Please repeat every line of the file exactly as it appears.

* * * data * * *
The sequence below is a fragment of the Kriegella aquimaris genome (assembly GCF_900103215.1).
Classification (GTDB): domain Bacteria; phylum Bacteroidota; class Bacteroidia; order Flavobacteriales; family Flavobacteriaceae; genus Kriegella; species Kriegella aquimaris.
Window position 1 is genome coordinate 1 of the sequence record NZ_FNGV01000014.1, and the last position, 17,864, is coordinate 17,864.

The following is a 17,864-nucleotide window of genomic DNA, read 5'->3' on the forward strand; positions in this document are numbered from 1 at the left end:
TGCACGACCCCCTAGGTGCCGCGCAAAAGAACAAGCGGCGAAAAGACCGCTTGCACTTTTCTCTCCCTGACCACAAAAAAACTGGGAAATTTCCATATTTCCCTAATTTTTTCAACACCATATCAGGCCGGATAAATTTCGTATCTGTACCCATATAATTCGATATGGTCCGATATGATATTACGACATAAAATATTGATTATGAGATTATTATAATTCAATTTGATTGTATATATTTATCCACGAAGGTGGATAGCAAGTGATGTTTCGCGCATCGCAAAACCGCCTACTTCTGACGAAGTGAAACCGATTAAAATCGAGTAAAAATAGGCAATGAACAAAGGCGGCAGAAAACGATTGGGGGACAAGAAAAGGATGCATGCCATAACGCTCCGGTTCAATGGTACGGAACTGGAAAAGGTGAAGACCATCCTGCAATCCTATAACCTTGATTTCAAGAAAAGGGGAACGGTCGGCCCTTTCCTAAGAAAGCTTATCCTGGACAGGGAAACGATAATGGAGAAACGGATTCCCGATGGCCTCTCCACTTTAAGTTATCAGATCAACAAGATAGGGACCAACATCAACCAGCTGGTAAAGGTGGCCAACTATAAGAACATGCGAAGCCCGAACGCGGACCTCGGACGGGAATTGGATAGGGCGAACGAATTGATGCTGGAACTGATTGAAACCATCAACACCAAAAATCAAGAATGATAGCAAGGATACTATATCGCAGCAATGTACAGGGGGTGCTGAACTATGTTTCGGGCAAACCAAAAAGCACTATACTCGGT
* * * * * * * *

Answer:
The sequence below is a fragment of the Kriegella aquimaris genome (assembly GCF_900103215.1).
Classification (GTDB): domain Bacteria; phylum Bacteroidota; class Bacteroidia; order Flavobacteriales; family Flavobacteriaceae; genus Kriegella; species Kriegella aquimaris.
Window position 1 is genome coordinate 1 of the sequence record NZ_FNGV01000014.1, and the last position, 17,864, is coordinate 17,864.

The following is a 17,864-nucleotide window of genomic DNA, read 5'->3' on the forward strand; positions in this document are numbered from 1 at the left end:
TGCACGACCCCCTAGGTGCCGCGCAAAAGAACAAGCGGCGAAAAGACCGCTTGCACTTTTCTCTCCCTGACCACAAAAAAACTGGGAAATTTCCATATTTCCCTAATTTTTTCAACACCATATCAGGCCGGATAAATTTCGTATCTGTACCCATATAATTCGATATGGTCCGATATGATATTACGACATAAAATATTGATTATGAGATTATTATAATTCAATTTGATTGTATATATTTATCCACGAAGGTGGATAGCAAGTGATGTTTCGCGCATCGCAAAACCGCCTACTTCTGACGAAGTGAAACCGATTAAAATCGAGTAAAAATAGGCAATGAACAAAGGCGGCAGAAAACGATTGGGGGACAAGAAAAGGATGCATGCCATAACGCTCCGGTTCAATGGTACGGAACTGGAAAAGGTGAAGACCATCCTGCAATCCTATAACCTTGATTTCAAGAAAAGGGGAACGGTCGGCCCTTTCCTAAGAAAGCTTATCCTGGACAGGGAAACGATAATGGAGAAACGGATTCCCGATGGCCTCTCCACTTTAAGTTATCAGATCAACAAGATAGGGACCAACATCAACCAGCTGGTAAAGGTGGCCAACTATAAGAACATGCGAAGCCCGAACGCGGACCTCGGACGGGAATTGGATAGGGCGAACGAATTGATGCTGGAACTGATTGAAACCATCAACACCAAAAATCAAGAATGATAGCAAGGATACTATATCGCAGCAATGTACAGGGGGTGCTGAACTATGTTTCGGGCAAACCAAAAAGCACTATACTCGGT